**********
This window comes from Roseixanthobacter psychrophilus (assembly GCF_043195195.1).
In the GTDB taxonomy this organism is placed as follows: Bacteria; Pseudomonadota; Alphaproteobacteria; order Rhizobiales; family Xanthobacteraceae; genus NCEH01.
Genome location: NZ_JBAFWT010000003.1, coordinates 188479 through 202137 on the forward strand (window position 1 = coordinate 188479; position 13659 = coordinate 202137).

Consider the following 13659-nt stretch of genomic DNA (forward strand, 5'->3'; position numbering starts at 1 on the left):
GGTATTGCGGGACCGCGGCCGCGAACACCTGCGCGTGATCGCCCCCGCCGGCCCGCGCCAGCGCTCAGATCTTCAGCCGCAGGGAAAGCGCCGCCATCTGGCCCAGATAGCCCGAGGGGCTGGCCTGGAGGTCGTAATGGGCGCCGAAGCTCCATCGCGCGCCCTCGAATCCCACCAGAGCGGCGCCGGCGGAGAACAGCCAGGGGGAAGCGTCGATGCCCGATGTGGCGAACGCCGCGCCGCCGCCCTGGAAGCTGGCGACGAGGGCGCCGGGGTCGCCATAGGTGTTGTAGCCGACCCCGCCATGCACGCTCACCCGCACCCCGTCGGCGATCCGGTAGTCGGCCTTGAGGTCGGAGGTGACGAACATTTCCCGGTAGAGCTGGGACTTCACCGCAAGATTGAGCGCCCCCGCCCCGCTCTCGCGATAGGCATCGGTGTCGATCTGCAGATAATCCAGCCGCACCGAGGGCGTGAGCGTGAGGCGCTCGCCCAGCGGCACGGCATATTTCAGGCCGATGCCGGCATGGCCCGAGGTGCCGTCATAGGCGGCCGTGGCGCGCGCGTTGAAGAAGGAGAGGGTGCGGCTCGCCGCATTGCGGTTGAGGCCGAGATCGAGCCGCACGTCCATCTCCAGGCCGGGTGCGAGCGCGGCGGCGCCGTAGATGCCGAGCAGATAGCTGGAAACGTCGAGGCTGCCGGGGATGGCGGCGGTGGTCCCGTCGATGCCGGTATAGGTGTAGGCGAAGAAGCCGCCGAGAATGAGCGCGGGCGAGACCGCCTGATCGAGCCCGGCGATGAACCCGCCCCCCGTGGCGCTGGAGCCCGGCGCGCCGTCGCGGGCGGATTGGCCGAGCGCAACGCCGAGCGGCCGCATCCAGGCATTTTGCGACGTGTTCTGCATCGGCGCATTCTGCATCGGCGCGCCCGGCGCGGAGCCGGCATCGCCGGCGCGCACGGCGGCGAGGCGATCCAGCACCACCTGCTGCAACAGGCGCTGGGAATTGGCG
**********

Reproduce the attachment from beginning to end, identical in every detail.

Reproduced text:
This window comes from Roseixanthobacter psychrophilus (assembly GCF_043195195.1).
In the GTDB taxonomy this organism is placed as follows: Bacteria; Pseudomonadota; Alphaproteobacteria; order Rhizobiales; family Xanthobacteraceae; genus NCEH01.
Genome location: NZ_JBAFWT010000003.1, coordinates 188479 through 202137 on the forward strand (window position 1 = coordinate 188479; position 13659 = coordinate 202137).

Consider the following 13659-nt stretch of genomic DNA (forward strand, 5'->3'; position numbering starts at 1 on the left):
GGTATTGCGGGACCGCGGCCGCGAACACCTGCGCGTGATCGCCCCCGCCGGCCCGCGCCAGCGCTCAGATCTTCAGCCGCAGGGAAAGCGCCGCCATCTGGCCCAGATAGCCCGAGGGGCTGGCCTGGAGGTCGTAATGGGCGCCGAAGCTCCATCGCGCGCCCTCGAATCCCACCAGAGCGGCGCCGGCGGAGAACAGCCAGGGGGAAGCGTCGATGCCCGATGTGGCGAACGCCGCGCCGCCGCCCTGGAAGCTGGCGACGAGGGCGCCGGGGTCGCCATAGGTGTTGTAGCCGACCCCGCCATGCACGCTCACCCGCACCCCGTCGGCGATCCGGTAGTCGGCCTTGAGGTCGGAGGTGACGAACATTTCCCGGTAGAGCTGGGACTTCACCGCAAGATTGAGCGCCCCCGCCCCGCTCTCGCGATAGGCATCGGTGTCGATCTGCAGATAATCCAGCCGCACCGAGGGCGTGAGCGTGAGGCGCTCGCCCAGCGGCACGGCATATTTCAGGCCGATGCCGGCATGGCCCGAGGTGCCGTCATAGGCGGCCGTGGCGCGCGCGTTGAAGAAGGAGAGGGTGCGGCTCGCCGCATTGCGGTTGAGGCCGAGATCGAGCCGCACGTCCATCTCCAGGCCGGGTGCGAGCGCGGCGGCGCCGTAGATGCCGAGCAGATAGCTGGAAACGTCGAGGCTGCCGGGGATGGCGGCGGTGGTCCCGTCGATGCCGGTATAGGTGTAGGCGAAGAAGCCGCCGAGAATGAGCGCGGGCGAGACCGCCTGATCGAGCCCGGCGATGAACCCGCCCCCCGTGGCGCTGGAGCCCGGCGCGCCGTCGCGGGCGGATTGGCCGAGCGCAACGCCGAGCGGCCGCATCCAGGCATTTTGCGACGTGTTCTGCATCGGCGCATTCTGCATCGGCGCGCCCGGCGCGGAGCCGGCATCGCCGGCGCGCACGGCGGCGAGGCGATCCAGCACCACCTGCTGCAACAGGCGCTGGGAATTGGCG